The myriad changes that the U.S. Army has undergone over the past dozen years of war serve to highlight the dynamic nature of an organization serving the nation on a global basis.
Based on that reality, there is some inherent risk in attempting to project 17 years hence and describe the U.S. Army of 2030 in any detail. After all, a look back at the Army 17 years ago would show an organization that had absorbed countless lessons from Operation Desert Shield/Operation Desert Storm and was preparing to explore new facilitators to similar armored combat operations in the 1997 Task Force XXI Advanced Warfighting Experiment at the National Training Center. While many of those technologies were successfully applied to the Army over the next decade and a half, many of the underlying scenarios were of dubious validity when compared to subsequent real world challenges.
The Army Capstone Concept
However, while there may be some inherent risk in future projections, there is a much greater risk in failing to look at the future and attempting to anticipate the challenges that may be faced. And so it was at the end of 2012 that the U.S. Army released the latest iteration of the U.S. Army Capstone Concept, U.S. Army Training and Doctrine Command (TRADOC) Pamphlet 525-3-0.
The December 2012 TRADOC pamphlet builds on the prior release of critical documents like the 2010 TRADOC Pamphlet 525-3-1, “The Army Operating Concept,” which described how Army forces in the 2016-2028 timeframe would conduct operations in a wide range of contingencies and future operational environments.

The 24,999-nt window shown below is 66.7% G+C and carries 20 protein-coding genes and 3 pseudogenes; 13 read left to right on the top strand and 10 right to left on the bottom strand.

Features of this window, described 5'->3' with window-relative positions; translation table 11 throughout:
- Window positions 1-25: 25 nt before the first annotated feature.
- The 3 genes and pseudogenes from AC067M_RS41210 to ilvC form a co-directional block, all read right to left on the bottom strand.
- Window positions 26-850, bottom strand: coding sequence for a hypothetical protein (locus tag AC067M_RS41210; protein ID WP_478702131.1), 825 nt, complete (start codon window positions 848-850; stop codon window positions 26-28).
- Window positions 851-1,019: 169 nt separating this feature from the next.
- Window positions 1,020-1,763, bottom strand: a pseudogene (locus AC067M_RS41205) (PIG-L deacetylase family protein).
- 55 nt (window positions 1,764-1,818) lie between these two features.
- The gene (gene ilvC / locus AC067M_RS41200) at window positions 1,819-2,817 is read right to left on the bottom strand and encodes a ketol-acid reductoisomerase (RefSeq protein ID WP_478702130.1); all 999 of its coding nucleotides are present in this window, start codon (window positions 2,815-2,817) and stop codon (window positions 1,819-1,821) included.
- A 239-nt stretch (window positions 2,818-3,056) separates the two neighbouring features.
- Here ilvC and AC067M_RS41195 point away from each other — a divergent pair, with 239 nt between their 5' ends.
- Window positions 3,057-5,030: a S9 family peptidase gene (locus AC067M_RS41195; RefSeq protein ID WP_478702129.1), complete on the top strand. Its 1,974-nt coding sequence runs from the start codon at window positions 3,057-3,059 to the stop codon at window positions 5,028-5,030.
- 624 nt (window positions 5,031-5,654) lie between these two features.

In addition, the new document replaces the previous Capstone Concept, which had been focused in great part on ensuring that the Army was well postured with regard to the fights being waged. In contrast, the latest release focuses on posturing and transitioning the Army to meet the needs of an emerging operational environment and a new defense strategy.
According to service representatives, the latest version of the Army Capstone Concept provides a framework for service leaders to think about future war, to guide service modernization and to describe the Army’s role as part of a future joint force that will achieve the nation’s strategic objectives. In short, it describes the required capabilities that the future Army will need to prevent conflict, shape the environment, and win the nation’s wars.
“This is an important part of how the Army ensures that we remain relevant and ready for the missions that our nation expects us to fulfill,” explained Maj. Gen. William Hix, director of the Concept Development and Learning Directorate at TRADOC’s Army Capabilities Integration Center (ARCIC).
“We have done this sort of work as an Army throughout our history,” Hix said, referencing a history of strategic service studies dating back to the “Color Plans” of 1919-1938.
“That really helped us understand the future operating environment and the potential threats that we would face; gaining an appreciation of the lessons learned from World War I,” he related. “That was then embodied in a series of ‘experiments,’ if you will, that included tabletop games at the War College and [also] the famous Louisiana Maneuvers that were done under the oversight of the Chief of Staff, Gen. George Marshall, just before World War II unfolded.